Lollapalooza 2017 kicked off with rain that culminated in a Thursday night evacuation of Grant Park. Thursday’s slate fetaured performances by Lorde, Muse, George Ezra, Cage the Elephant and more… plus an embarrassingly abbreviated set from former Oasis singer Liam Gallagher…
“Were any of you here the last time I was at Lollapalooza?” asked British singer George Ezra Thursday afternoon during his hour set on the Lake Shore stage. “There was a storm and they evacuated the park. That’s not gonna happen this time.”
Ezra’s prediction ultimately proved incorrect as storms brought an early end to day one of Lollapalooza 2017 with a full evacuation of Grant Park after 9PM only a few songs into sets by headliners Lorde and Muse.
Rain has kind of become synonymous with Lollapalooza over the years with full festival evacuations curtailing early afternoon sets by artists like Alabama Shakes in 2014 and Ezra in 2015, causing a modified schedule for the artists that followed. But never has it caused an abrupt ending of the headlining sets.
Lorde was looking to build on the success of a stunning Lollapalooza appearance in 2014 by showcasing her brand new studio album Melodrama Thursday night. But, after opening with “Tennis Court,” she only made it two more songs into her set before the storms hit.
Muse made it slightly further, working in four songs. Their set ended abruptly with a snippet of AC/DC’s “Back in Black,” closing a rollicking take on “Hysteria.”
“We’ve been told to leave the stage. I’m going to see why,” said singer Matt Bellamy. He wasn’t to return Thursday night.
Fans streaming for the exits already knew the reason and moments later came push notifications of the evacuation through the official Lollapalooza app and via announcements from the stage.
Leaving the Grant Park stage on the festival’s south end, the evacuation went about as smoothly as can be expected when it involves 100,000 concertgoers. Lolla veterans are clearly familiar with the procedure now but there was no shortage of fans upset by the highly shortened sets.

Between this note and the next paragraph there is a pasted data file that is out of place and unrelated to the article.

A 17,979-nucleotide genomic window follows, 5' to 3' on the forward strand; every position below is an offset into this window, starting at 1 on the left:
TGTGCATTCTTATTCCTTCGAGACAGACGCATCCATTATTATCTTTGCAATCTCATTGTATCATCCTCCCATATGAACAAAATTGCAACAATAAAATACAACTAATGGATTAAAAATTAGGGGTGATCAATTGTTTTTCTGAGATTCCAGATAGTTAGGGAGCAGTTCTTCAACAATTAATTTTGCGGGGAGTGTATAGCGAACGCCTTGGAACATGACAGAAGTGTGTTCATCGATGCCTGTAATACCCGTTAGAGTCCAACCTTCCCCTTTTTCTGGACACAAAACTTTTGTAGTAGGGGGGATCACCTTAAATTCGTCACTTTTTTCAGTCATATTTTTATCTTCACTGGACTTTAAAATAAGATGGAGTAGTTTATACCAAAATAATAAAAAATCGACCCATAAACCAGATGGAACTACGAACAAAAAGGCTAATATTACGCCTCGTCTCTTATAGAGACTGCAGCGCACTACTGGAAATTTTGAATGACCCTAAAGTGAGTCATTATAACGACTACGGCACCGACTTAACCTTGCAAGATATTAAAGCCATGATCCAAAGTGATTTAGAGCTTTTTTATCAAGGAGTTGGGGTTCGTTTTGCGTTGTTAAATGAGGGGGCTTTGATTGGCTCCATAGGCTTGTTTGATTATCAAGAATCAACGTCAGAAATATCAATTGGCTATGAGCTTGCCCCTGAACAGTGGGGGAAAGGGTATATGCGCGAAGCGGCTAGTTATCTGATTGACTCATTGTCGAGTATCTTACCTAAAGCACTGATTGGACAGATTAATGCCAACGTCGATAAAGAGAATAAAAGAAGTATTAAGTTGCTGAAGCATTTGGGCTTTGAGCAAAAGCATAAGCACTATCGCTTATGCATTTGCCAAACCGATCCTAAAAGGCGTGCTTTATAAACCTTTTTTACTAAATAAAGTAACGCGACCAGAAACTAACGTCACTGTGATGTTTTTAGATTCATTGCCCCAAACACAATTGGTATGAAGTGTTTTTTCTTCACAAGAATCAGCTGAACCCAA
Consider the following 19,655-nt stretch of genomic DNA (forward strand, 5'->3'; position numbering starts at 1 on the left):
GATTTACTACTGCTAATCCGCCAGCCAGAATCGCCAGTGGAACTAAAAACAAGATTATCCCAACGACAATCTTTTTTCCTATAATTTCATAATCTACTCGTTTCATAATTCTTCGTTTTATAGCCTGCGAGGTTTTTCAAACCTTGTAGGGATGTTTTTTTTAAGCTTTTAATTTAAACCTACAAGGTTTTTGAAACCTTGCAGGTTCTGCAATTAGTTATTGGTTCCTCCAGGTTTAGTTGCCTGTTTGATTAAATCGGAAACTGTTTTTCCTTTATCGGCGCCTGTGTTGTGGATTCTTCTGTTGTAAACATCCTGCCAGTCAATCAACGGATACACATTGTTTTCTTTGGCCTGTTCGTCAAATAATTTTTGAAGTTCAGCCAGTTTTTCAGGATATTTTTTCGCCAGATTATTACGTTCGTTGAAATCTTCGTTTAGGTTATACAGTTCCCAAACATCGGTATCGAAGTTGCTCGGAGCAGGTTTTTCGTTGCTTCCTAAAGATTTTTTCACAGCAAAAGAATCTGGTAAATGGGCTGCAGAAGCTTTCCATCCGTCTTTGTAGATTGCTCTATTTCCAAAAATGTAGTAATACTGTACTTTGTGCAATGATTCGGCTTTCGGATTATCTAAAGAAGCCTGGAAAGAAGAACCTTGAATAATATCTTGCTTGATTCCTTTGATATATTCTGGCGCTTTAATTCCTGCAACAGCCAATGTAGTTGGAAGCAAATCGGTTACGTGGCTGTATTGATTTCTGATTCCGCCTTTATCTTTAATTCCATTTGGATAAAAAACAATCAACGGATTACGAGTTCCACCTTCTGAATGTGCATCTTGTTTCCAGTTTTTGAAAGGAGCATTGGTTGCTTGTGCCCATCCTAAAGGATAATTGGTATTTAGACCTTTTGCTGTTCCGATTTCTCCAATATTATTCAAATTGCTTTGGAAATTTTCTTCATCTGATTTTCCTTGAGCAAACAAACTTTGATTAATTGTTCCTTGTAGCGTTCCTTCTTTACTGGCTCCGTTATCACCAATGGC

Along with the rain, abbreviated sets defined day one of Lollapalooza 2017.
But more on that later.
Former Oasis vocalist Liam Gallagher performed for one hour Wednesday night at Park West in a Lollapalooza after show and was scheduled for another hour Thursday at 4:30PM on the Grant Park stage, one of the festival’s two main stages.
Wednesday night at Park West, Gallagher opened up his set with scorching takes on a pair of Oasis classics in “Rock ‘n’ Roll Star” and “Morning Glory” before moving to his fine new single “Wall of Glass.” It was a fantastic start to a show that moved in peaks and valleys for the rest of the hour.
The peaks came in the form of sing-a-longs on Oasis cuts like “D’You Know What I Mean?” and “Slide Away.”
“Liam! Liam!” chanted the excited crowd between songs much to the singer’s clear appreciation.
But the valleys came in the form of cuts from his forthcoming solo debut As You Were. The album doesn’t come out until October and he’s only released a pair of singles from it thus far. So the crowd was completely unfamiliar with the majority of the music performed during the set. And crowd reaction reflected the unfamiliarity moving from ridiculous excitement early to general indifference by the end.